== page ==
Friday, 15 February 2008

Seven steps to ruin

It is Saturday; it is sunny outside; at least it is here in London. Let us bring the mood down and consider the calamitous prospects facing the UK economy.

Things are bad, but it is going to get worse. Here are my seven steps to economic ruin. As always, it starts with the great distortion that has twisted the UK economy into a debt-addicted mess - the housing market. It ends with a banking crisis and a government bailout.

Step 1 – UK Households try to pay down the debt

The overextended UK consumer is in the driving seat for this trip. For the last ten years, households borrowed as if the world was about to end and no one was going to ask for the money bank.

The extent of UK personal sector indebtedness is truly frightening. Today, individuals owe around £1.4 billion, which is well north of 100 percent of GDP. About 85 percent of personal debt are mortgages and home equity loans; the rest is owed on credit cards and unsecured loans.

What encouraged this explosion of lending? The housing bubble; people took out loans to pay for overvalued houses, believing that these overpriced assets would continue to appreciate.

Today, the UK personal sector has reached saturation point; it cannot soak up any more debt. Many households are suffering from payments difficulties. Sentiment is about to shift; the spend fest is about stop and people will try to reduce their debt levels.

Step 2 - Consumption declines, economy begins to slow.

There is only two ways that people can reduce their debts; either earn more or spend less. Unfortunately, the first option is not available. UK real wage growth is now negative; the latest average earnings data shows wage growth at 3.8 percent but RPI inflation is running at 4.1 percent. If earnings will not grow, then spending must slow. The aggregate effect of all those little decisions to cut back on spending will be a reduction in aggregate consumption, which makes up about 70 percent of GDP. It will not take much of a fall in consumption to make a serious dent in economic growth.

Step 3 - Unemployment begins to rise

As people reduce their consumption and as the economy slows, firms will begin to fire workers. The unemployment rate will begin to rise. However, there is no policy-driven escape strategy available.

As soon as the dole queues begin to increase, the Bank of England will face irresistible demands for drastic interest rate reduction. However, lower rates will only exacerbate the UK's macroeconomic imbalances. It will push the sterling exchange rate down, and as imports become more expensive, inflation will rise. Lower rates will not help the housing market much either. Banks are already in way too deep, and want to reduce their exposure. Lending standards have already tightened up. The days of easy credit are now over.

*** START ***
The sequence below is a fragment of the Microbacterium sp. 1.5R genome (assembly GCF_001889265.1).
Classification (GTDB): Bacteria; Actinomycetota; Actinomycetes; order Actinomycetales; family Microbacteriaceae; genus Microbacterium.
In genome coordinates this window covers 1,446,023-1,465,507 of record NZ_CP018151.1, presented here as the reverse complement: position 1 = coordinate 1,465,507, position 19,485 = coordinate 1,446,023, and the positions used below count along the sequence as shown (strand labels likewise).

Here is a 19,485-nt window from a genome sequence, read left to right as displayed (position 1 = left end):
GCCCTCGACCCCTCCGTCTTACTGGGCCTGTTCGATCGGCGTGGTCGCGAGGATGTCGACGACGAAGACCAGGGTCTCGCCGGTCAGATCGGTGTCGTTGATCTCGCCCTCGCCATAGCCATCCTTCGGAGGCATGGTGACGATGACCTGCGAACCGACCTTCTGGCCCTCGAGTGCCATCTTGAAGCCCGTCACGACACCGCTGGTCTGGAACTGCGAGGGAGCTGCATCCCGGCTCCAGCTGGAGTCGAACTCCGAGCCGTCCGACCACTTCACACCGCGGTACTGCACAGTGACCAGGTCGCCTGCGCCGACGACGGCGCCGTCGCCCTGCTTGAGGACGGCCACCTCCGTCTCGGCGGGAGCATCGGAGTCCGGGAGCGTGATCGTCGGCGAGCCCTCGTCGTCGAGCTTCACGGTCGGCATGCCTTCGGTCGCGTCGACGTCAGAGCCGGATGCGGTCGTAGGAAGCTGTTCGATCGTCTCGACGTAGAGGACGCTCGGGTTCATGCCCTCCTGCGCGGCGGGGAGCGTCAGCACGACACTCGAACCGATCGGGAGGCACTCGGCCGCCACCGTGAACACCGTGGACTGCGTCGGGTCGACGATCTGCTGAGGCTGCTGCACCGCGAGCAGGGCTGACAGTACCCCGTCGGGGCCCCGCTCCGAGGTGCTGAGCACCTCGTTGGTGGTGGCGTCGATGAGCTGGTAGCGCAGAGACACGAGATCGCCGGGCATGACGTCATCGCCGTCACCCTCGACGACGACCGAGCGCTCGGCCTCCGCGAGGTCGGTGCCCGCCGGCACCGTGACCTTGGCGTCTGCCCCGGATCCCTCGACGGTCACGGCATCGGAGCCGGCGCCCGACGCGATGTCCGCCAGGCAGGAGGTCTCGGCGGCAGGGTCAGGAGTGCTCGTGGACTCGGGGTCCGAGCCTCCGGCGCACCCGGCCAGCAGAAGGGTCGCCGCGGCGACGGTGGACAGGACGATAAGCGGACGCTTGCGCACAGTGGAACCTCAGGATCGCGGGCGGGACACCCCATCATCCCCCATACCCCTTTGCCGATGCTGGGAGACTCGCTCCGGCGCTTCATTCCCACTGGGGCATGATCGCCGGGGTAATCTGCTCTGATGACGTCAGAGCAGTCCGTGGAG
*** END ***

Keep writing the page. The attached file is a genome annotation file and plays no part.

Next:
The government will not have much room to use fiscal policy as a recession-evading tool. For the last two years, public sector deficits have grown dramatically, in effect, propping up the economic growth. Higher government deficits would push up long-term interest rates as investors become increasingly wary of buying government debt.

Unfortunately, higher unemployment seems inevitable, and here is where the banks really need to start worrying.

Step 4 - Default rates begin to rise, repossessions increase, and housing prices collapse.

It is an obvious point, but unemployed people invariably have difficulties paying their debts.

As the default rate rises, repossessions will increase. Soon, this additional housing inventory will push the house prices down. Forget all that rubbish about pent up demand from real estate agents; there will be plenty of supply when the economy slows.

Recent housing data is already showing a market under enormous stress; house prices have been falling since July 2007; mortgage approvals are down dramatically, and default rates are already creeping up. Notwithstanding this slowdown, the worst is yet to come.

Step 5 - Bank losses increase

Given the enormous levels of mortgage debt out there, it would not take much of a rise in unemployment to push the default rate up to dangerous levels; dangerous that is, for UK banks. While repossessions are a personal tragedy, for the banks, a rising default rate on mortgages is a mortal danger. It was the banks, with their reckless lending, who inflated the housing bubble. They provided the rocket fuel; without the double-digit growth in mortgage lending, there could be no double-digit growth in house prices.